In recent years, Marvel Studios has made a practice of titling its films after the comic book stories they are based upon. Captain America: The Winter Soldier loosely adapted the wildly popular comic story written by Ed Brubaker; Captain America: Civil War adapted the blockbuster 2006 “Civil War” event penned by Mark Millar that encompassed and fundamentally altered the Marvel Universe; Avengers: Age of Ultron shares its title with the 2013 story written by Brian Michael Bendis – and little else. The “Age of Ultron” comic book story, an alternate reality tale where Ultron rules the world and a ragtag group of Marvel heroes form a resistance against the evil robot, resembles the Joss Whedon film only in how Ultron multiplied into dozens of duplicates and fought members of the Avengers.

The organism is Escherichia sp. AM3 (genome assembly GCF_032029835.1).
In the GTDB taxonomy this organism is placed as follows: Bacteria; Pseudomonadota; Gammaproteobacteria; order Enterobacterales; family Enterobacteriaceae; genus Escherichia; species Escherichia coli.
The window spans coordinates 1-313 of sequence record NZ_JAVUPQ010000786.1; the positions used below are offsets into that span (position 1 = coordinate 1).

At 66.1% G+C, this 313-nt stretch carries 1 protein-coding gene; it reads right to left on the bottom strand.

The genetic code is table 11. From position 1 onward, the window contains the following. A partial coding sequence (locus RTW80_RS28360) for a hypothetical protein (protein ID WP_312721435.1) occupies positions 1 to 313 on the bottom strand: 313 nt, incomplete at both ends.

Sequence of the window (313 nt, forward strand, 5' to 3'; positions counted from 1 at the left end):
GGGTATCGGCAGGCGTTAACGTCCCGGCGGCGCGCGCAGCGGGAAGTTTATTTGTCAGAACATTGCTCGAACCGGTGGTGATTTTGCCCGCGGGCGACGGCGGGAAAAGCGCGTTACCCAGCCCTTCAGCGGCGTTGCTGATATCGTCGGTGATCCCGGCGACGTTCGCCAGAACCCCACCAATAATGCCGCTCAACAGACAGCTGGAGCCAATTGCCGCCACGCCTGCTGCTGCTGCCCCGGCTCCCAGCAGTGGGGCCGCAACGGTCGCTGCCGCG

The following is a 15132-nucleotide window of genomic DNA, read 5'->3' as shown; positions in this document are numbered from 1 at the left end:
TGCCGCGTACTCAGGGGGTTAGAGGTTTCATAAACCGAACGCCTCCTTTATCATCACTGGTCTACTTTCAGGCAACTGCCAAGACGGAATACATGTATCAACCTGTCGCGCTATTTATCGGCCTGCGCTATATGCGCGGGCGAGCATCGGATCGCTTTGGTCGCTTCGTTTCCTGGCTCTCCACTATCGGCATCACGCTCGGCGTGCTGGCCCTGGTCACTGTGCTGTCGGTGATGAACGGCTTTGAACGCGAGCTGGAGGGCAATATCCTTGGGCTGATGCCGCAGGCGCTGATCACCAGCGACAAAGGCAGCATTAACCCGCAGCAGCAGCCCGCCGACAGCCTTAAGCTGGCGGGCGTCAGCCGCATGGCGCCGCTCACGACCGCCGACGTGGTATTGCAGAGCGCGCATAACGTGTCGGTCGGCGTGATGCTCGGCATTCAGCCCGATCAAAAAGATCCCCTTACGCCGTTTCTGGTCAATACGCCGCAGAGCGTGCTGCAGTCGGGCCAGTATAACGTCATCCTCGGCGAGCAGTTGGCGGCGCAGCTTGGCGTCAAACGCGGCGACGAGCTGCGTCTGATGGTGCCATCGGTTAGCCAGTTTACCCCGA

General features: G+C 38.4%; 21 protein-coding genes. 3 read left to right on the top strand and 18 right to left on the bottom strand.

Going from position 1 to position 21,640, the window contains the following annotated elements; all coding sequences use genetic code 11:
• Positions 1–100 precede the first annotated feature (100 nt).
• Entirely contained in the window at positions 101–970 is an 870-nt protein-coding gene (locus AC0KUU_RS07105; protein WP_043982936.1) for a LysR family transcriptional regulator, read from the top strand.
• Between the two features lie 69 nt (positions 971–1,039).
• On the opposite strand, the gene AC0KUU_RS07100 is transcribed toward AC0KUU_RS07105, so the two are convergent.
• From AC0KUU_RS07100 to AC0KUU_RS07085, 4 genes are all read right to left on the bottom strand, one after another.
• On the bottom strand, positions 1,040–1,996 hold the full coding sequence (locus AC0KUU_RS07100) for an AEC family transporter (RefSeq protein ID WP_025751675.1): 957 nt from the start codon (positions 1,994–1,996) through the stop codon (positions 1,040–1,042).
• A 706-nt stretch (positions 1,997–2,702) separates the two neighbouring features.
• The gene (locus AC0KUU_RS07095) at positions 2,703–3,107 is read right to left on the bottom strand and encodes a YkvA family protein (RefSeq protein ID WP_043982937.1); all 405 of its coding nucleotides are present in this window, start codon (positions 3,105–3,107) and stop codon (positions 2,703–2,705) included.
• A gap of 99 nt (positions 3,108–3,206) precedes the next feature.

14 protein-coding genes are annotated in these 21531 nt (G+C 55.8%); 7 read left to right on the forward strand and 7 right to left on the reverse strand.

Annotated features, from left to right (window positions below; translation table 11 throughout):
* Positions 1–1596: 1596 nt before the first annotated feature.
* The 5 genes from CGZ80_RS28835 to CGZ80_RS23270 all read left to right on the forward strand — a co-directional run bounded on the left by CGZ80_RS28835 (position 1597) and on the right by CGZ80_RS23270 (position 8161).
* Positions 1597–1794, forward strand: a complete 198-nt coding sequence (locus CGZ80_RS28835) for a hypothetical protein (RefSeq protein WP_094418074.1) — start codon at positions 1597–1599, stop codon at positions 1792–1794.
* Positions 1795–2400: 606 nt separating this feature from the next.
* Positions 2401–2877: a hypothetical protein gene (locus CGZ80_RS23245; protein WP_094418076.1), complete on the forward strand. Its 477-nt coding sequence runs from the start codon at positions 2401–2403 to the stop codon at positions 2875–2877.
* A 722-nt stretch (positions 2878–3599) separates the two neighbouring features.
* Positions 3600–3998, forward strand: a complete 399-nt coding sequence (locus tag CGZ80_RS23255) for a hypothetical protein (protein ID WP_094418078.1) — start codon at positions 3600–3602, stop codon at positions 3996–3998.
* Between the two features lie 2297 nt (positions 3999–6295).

Comic book movies being titled after popular comics stories, but ultimately being very different, is a relatively new development. The few comic book movies that existed before X-Men in 2000 tended to veer towards delivering original stories specific to their films. The Superman films starring Christopher Reeve were not based on and did not adapt any particular comic book stories. Nor did the Batman films directed by Tim Burton or Joel Schumacher, though 1997’s Batman and Robin directly referenced plot points from Batman: The Animated Series in regards to Mr. Freeze’s wife Nora Fries dying from a disease and held in suspended animation.